FoodNet Geocoding to Address Disparities in Foodborne Illness
Project Name: FoodNet Geocoding to Address Disparities in Foodborne Illness
Project Status: Proposed
Point of Contact: Mary Patrick
Center: National Center for Emerging and Zoonotic Infectious Diseases
Keywords: FoodNet, geospatial, health disparities
Project Description: Foodborne disease is linked to social, geographic, and economic conditions, yet surveillance for foodborne disease in the United States provides little or no information about these factors. In this project, we will implement collection of small area geospatial information to enhance the effectiveness of surveillance for these infections in informing actions to reduce risk. This project will be conducted in the Foodborne Diseases Active Surveillance Network (FoodNet), a collaboration among CDC, 10 state health departments, the U.S. Department of Agriculture’s Food Safety and Inspection Service (USDA-FSIS), and the Food and Drug Administration (FDA).
Food safety is a CDC Winnable Battle and a major national priority, and FoodNet is the primary source of information for tracking foodborne disease for the nation. FoodNet conducts active, population-based surveillance for laboratory-confirmed infections caused by Campylobacter, Cryptosporidium, Cyclospora, Listeria, Salmonella, Shiga toxin–producing Escherichia coli (STEC) O157 and non-O157, Shigella, Vibrio, and Yersinia in 10 sites covering 15% of the U.S. population (48 million people in 2013). FoodNet monitors trends in the incidence of these infections over time. Although there have been some declines in incidence since FoodNet began in 1996, disease rates have remained relatively unchanged in recent years and work needs to be done to identify reasons for this lack of progress.
The incidence and severity of foodborne infections may be influenced by underlying determinants of health, such as income, education, employment, and social support systems. For many health conditions, individuals at the lower end of the socioeconomic status (SES) gradient experience poorer outcomes and reduced life expectancy compared with people who have more resources. Linking socioeconomic, geographic, and disease data can help us identify patterns in health disparities, guide future research studies, and ultimately develop public health interventions to reduce disease.
National and international authorities recommend that SES factors be collected routinely as part of all national surveillance systems. Census tracts (CTs) can serve as a proxy for individual-level SES data to understand the SES circumstances of communities as a way to gauge public health. CTs are permanent subdivisions of counties that generally have between 2,500 and 8,000 persons (~4,000 on average) and were designed by the US Census Bureau to be homogeneous with respect to neighborhood characteristics, economic status, and living conditions of persons residing within a relatively permanent statistical subdivision.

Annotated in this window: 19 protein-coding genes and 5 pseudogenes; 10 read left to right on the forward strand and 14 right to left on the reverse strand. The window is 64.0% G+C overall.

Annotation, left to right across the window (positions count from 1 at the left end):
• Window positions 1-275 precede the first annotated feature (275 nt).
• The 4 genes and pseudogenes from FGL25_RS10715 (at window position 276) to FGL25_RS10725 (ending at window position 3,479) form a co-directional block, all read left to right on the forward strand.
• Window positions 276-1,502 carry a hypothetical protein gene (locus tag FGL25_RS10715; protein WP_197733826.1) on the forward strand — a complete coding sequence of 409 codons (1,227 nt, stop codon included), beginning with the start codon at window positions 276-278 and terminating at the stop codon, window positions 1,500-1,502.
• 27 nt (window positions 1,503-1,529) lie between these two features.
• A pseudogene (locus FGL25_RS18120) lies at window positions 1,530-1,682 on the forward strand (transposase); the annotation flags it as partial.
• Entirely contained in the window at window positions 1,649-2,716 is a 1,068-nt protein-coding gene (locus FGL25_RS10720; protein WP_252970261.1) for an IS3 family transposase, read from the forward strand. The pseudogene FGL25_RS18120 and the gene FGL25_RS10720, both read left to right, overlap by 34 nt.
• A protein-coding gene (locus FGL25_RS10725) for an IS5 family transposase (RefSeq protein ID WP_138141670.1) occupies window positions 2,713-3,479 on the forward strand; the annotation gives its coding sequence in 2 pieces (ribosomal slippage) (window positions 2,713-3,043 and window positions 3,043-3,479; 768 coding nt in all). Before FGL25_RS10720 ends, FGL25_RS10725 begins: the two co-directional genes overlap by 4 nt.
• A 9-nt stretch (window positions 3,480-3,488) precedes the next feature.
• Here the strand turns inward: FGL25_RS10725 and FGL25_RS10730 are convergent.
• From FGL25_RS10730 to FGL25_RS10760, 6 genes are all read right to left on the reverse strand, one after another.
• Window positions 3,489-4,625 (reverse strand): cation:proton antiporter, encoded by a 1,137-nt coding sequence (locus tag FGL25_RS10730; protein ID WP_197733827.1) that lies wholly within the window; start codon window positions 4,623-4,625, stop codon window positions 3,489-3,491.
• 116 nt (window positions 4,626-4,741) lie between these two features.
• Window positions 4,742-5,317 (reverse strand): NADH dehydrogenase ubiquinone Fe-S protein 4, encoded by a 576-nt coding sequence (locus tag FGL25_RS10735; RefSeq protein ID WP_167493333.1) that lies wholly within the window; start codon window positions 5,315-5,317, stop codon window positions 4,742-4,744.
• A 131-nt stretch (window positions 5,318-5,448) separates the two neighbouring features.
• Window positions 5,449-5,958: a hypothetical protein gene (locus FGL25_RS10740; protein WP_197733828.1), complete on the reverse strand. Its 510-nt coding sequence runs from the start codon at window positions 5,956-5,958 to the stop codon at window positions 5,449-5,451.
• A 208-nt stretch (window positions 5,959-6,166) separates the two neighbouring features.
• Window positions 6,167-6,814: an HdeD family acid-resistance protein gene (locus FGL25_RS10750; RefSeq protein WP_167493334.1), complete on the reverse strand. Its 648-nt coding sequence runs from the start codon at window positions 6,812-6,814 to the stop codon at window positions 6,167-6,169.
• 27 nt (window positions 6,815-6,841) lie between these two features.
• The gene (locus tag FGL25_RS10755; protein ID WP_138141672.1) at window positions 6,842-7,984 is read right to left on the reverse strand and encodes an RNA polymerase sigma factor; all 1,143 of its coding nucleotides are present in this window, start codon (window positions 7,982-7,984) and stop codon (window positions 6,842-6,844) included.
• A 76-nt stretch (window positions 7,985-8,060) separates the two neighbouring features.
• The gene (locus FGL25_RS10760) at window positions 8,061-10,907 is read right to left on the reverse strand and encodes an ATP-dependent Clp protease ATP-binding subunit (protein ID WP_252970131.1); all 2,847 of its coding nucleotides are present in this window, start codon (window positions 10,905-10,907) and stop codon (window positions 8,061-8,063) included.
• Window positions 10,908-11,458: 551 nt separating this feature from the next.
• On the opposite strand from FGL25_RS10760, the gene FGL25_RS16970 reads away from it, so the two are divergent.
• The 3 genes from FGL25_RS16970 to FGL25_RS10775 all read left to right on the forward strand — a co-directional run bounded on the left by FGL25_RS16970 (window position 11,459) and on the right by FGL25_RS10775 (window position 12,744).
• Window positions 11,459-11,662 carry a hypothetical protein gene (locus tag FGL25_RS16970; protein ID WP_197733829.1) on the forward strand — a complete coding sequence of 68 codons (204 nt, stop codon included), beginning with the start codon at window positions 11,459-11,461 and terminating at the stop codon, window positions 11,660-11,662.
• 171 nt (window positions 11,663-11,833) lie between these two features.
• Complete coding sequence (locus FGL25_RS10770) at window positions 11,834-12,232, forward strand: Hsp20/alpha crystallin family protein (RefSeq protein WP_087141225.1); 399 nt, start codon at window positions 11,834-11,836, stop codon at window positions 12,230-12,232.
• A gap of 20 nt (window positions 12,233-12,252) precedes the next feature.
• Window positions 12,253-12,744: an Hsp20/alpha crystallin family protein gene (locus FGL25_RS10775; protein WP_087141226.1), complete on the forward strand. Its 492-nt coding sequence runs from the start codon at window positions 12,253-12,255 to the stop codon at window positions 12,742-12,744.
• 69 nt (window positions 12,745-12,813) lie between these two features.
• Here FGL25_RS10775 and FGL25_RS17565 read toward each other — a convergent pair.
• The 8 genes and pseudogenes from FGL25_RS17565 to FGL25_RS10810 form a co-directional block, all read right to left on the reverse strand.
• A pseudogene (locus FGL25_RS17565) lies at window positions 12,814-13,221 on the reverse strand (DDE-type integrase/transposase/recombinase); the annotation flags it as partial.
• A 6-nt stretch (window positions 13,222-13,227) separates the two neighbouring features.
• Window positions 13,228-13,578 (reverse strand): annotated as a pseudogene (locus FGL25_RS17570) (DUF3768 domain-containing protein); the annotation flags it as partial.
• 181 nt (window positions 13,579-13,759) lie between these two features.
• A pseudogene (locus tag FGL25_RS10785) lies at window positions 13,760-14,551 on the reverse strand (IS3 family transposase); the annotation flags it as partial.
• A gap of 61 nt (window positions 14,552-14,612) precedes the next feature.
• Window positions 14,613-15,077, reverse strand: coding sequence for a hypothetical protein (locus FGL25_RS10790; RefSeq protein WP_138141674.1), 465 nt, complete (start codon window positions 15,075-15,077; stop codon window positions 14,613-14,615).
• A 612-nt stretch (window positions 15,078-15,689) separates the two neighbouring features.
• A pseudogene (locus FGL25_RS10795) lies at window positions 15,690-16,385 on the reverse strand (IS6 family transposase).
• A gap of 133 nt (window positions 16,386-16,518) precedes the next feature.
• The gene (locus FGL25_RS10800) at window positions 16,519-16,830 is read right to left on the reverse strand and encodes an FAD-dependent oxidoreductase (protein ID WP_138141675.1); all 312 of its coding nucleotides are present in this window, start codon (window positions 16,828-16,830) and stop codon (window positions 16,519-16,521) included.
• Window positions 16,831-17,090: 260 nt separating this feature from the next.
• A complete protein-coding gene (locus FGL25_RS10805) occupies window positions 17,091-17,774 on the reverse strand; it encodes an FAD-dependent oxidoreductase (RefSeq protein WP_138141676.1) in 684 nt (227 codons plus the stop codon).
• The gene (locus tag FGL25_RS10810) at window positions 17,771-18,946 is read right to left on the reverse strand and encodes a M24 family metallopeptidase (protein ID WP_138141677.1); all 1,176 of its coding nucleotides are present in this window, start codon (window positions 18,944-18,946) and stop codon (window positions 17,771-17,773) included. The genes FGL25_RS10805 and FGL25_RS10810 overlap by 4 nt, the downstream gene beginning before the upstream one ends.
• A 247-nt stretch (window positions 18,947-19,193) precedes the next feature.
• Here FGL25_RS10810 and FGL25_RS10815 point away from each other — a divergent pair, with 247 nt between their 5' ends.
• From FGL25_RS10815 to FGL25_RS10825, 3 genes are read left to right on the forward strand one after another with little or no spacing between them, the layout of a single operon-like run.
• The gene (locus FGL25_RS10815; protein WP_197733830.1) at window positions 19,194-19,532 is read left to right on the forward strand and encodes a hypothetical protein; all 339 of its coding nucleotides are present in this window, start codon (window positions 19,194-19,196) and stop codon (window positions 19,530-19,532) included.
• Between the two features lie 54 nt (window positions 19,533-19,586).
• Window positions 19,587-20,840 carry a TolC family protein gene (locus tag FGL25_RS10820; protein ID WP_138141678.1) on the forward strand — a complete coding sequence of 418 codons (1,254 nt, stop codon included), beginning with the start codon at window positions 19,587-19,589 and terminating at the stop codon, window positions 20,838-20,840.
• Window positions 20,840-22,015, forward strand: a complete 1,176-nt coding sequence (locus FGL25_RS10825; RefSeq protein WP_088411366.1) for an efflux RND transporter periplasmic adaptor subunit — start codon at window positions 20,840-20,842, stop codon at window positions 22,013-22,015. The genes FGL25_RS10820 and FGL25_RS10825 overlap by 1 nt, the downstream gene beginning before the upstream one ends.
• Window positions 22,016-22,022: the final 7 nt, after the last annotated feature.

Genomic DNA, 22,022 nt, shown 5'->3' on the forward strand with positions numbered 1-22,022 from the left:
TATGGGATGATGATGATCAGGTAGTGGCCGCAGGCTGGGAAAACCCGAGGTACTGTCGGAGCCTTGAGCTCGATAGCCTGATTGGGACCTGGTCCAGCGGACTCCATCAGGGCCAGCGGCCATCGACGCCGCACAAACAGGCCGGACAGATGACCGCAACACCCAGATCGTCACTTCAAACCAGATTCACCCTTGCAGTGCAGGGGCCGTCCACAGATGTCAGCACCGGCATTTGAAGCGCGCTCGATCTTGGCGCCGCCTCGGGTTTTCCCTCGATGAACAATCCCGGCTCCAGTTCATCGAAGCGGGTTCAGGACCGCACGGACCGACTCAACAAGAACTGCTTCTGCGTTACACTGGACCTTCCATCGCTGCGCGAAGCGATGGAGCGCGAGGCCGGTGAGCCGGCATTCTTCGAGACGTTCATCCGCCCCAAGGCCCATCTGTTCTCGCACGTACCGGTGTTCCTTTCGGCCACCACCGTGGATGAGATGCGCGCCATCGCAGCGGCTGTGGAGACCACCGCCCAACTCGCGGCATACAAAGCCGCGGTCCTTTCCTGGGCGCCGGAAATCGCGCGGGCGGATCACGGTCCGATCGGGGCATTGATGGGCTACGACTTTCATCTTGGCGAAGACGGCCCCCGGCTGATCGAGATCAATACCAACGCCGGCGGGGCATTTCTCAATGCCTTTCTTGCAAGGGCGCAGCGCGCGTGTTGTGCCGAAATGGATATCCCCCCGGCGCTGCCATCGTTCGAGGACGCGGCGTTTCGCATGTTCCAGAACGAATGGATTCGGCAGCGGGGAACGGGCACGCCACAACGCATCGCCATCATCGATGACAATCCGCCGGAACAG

FoodNet has conducted a small pilot project to explore geocoding and been involved in the creation of an EIP geocoding protocol, but we do not routinely collect geographic information smaller than county-level. We propose to provide funds to our 10 FoodNet sites to facilitate geocoding to census tract of all 2010-2014 FoodNet cases. Geocoding will allow us to calculate incidence rates by census tract and directly link this information to US census data, enabling numerous types of analyses to address health disparities.
Project impact: This project would provide the most comprehensive source of data on foodborne infections at census tract level, spanning multiple years in 10 sites. Analysis could provide insight into health disparities, socioeconomic, and environmental factors associated with these infections, and how they differ by geographic region. Findings from this project can help to guide the development of future research studies.
Applicability of project for use by other public health programs: Methods developed from these analyses can be applied to other CDC programs interested in geospatial analysis. Geocoding this large volume of cases will help to test, evaluate, and refine geocoding protocols developed within the Emerging Infections Program (EIP) health disparities workgroup. c.
Methodology: Funds will be provided to the 10 FoodNet sites to support personnel training, time, and/or computer software needed to facilitate geocoding of cases. Using methods outlined in the EIP geocoding protocol, personnel at the site will geocode case address information to identify the corresponding census tract. The staff will then remove the address, latitude, and longitude, but retain FoodNet ID fields (i.e., state, PersonID, PatID). The census tract and ID fields will be sent to CDC through a secure FTP site. At CDC, census tract will be linked to routine surveillance data as well as the most currently available census data.